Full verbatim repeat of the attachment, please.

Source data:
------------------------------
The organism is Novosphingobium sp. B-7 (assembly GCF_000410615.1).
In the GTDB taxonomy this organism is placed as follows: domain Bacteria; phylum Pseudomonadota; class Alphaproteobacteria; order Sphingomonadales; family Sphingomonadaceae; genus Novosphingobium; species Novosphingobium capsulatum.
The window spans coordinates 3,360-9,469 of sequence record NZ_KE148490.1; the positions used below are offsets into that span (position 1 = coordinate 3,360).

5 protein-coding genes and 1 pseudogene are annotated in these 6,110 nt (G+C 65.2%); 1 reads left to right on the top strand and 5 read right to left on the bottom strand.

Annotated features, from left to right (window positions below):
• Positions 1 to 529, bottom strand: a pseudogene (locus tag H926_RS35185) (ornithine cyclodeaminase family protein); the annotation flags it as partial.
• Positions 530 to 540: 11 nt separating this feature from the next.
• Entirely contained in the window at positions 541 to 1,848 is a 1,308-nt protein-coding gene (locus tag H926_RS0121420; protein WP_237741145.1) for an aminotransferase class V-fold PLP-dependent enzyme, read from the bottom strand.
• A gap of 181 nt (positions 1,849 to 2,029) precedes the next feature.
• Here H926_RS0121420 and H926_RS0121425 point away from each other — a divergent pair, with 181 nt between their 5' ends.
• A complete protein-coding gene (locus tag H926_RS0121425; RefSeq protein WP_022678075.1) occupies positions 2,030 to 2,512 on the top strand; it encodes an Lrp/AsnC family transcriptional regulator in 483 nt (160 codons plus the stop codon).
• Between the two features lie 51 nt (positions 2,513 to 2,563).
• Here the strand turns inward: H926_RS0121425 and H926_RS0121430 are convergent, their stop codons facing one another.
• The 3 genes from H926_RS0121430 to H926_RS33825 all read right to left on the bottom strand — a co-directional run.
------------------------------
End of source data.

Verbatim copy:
The organism is Novosphingobium sp. B-7 (assembly GCF_000410615.1).
In the GTDB taxonomy this organism is placed as follows: domain Bacteria; phylum Pseudomonadota; class Alphaproteobacteria; order Sphingomonadales; family Sphingomonadaceae; genus Novosphingobium; species Novosphingobium capsulatum.
The window spans coordinates 3,360-9,469 of sequence record NZ_KE148490.1; the positions used below are offsets into that span (position 1 = coordinate 3,360).

5 protein-coding genes and 1 pseudogene are annotated in these 6,110 nt (G+C 65.2%); 1 reads left to right on the top strand and 5 read right to left on the bottom strand.

Annotated features, from left to right (window positions below):
• Positions 1 to 529, bottom strand: a pseudogene (locus tag H926_RS35185) (ornithine cyclodeaminase family protein); the annotation flags it as partial.
• Positions 530 to 540: 11 nt separating this feature from the next.
• Entirely contained in the window at positions 541 to 1,848 is a 1,308-nt protein-coding gene (locus tag H926_RS0121420; protein WP_237741145.1) for an aminotransferase class V-fold PLP-dependent enzyme, read from the bottom strand.
• A gap of 181 nt (positions 1,849 to 2,029) precedes the next feature.
• Here H926_RS0121420 and H926_RS0121425 point away from each other — a divergent pair, with 181 nt between their 5' ends.
• A complete protein-coding gene (locus tag H926_RS0121425; RefSeq protein WP_022678075.1) occupies positions 2,030 to 2,512 on the top strand; it encodes an Lrp/AsnC family transcriptional regulator in 483 nt (160 codons plus the stop codon).
• Between the two features lie 51 nt (positions 2,513 to 2,563).
• Here the strand turns inward: H926_RS0121425 and H926_RS0121430 are convergent, their stop codons facing one another.
• The 3 genes from H926_RS0121430 to H926_RS33825 all read right to left on the bottom strand — a co-directional run.